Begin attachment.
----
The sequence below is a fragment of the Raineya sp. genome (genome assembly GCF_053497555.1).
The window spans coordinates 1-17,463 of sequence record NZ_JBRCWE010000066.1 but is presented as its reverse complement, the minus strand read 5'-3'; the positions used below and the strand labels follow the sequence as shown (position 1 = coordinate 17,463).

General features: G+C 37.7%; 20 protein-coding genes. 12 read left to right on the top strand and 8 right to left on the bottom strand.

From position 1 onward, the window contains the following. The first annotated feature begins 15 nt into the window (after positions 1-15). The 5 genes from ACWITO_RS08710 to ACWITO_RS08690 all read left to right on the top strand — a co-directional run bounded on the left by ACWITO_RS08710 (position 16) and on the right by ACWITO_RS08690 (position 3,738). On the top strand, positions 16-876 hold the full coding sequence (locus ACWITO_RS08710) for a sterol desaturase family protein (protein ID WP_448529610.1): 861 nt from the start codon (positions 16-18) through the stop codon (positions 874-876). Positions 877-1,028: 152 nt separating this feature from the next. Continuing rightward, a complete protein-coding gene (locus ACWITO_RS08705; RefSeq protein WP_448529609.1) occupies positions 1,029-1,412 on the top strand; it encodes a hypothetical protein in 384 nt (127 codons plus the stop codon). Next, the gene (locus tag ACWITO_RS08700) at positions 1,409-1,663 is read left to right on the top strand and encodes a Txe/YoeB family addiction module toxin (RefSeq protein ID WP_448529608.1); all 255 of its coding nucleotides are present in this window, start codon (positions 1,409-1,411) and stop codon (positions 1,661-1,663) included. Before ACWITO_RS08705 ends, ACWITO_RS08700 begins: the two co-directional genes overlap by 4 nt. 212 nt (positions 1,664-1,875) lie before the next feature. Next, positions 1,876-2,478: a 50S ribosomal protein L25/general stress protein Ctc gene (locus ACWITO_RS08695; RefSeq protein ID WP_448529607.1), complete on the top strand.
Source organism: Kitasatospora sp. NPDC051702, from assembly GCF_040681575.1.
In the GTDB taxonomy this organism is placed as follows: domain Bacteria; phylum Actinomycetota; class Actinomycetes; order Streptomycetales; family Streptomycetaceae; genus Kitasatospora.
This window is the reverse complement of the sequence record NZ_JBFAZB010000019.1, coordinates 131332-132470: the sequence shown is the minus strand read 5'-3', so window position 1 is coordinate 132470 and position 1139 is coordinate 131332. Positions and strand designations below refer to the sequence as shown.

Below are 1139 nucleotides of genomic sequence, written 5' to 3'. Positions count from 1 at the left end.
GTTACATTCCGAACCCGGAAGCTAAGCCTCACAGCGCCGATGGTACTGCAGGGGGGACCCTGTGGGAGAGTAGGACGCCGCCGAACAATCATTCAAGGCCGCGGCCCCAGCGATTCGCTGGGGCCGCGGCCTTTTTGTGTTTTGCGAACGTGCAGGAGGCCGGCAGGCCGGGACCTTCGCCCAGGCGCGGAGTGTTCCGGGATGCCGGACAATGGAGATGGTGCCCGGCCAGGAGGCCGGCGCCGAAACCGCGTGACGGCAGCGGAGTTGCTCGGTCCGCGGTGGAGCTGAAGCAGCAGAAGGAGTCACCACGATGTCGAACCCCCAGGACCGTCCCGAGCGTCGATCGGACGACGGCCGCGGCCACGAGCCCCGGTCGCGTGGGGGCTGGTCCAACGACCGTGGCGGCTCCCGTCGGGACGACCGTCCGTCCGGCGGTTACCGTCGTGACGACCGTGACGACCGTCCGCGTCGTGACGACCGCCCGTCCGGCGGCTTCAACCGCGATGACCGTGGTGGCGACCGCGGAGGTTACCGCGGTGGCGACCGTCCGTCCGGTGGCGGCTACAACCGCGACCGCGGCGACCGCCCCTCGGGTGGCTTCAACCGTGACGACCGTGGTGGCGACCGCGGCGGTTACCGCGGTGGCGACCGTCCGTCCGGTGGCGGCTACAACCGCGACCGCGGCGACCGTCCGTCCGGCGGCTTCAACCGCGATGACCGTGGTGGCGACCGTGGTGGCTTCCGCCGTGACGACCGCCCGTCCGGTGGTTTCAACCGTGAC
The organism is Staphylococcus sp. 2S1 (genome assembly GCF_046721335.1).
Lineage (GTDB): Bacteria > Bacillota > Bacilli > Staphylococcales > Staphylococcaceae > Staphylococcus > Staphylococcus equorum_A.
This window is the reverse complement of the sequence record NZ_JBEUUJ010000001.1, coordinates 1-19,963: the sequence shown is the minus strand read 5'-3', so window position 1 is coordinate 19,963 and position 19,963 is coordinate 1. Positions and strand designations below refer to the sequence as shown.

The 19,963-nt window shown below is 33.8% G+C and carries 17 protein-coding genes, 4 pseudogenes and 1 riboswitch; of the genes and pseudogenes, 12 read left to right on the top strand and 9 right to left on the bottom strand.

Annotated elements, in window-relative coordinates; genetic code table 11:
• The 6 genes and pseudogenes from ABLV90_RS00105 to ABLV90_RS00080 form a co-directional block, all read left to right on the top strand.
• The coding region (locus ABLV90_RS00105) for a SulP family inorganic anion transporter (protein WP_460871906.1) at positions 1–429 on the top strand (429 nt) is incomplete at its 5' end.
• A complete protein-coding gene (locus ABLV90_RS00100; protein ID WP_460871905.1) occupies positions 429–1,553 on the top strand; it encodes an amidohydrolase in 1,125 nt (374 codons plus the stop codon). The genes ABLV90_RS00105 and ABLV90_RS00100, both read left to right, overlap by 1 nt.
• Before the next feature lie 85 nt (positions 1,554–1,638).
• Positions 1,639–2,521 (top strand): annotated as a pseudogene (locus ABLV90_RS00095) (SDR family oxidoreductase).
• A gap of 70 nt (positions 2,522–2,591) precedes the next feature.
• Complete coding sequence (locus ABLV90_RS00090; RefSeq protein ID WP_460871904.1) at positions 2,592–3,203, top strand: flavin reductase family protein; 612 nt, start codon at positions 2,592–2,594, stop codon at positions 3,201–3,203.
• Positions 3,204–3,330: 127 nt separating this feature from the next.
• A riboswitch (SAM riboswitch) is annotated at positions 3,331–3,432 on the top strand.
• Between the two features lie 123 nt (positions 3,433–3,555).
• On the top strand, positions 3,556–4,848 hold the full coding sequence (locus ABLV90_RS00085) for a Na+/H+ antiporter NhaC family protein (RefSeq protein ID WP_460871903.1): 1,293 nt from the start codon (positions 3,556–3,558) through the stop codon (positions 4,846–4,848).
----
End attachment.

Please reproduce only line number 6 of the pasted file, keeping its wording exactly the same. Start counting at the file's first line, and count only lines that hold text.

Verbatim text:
In the GTDB taxonomy this organism is placed as follows: domain Bacteria; phylum Actinomycetota; class Actinomycetes; order Streptomycetales; family Streptomycetaceae; genus Kitasatospora.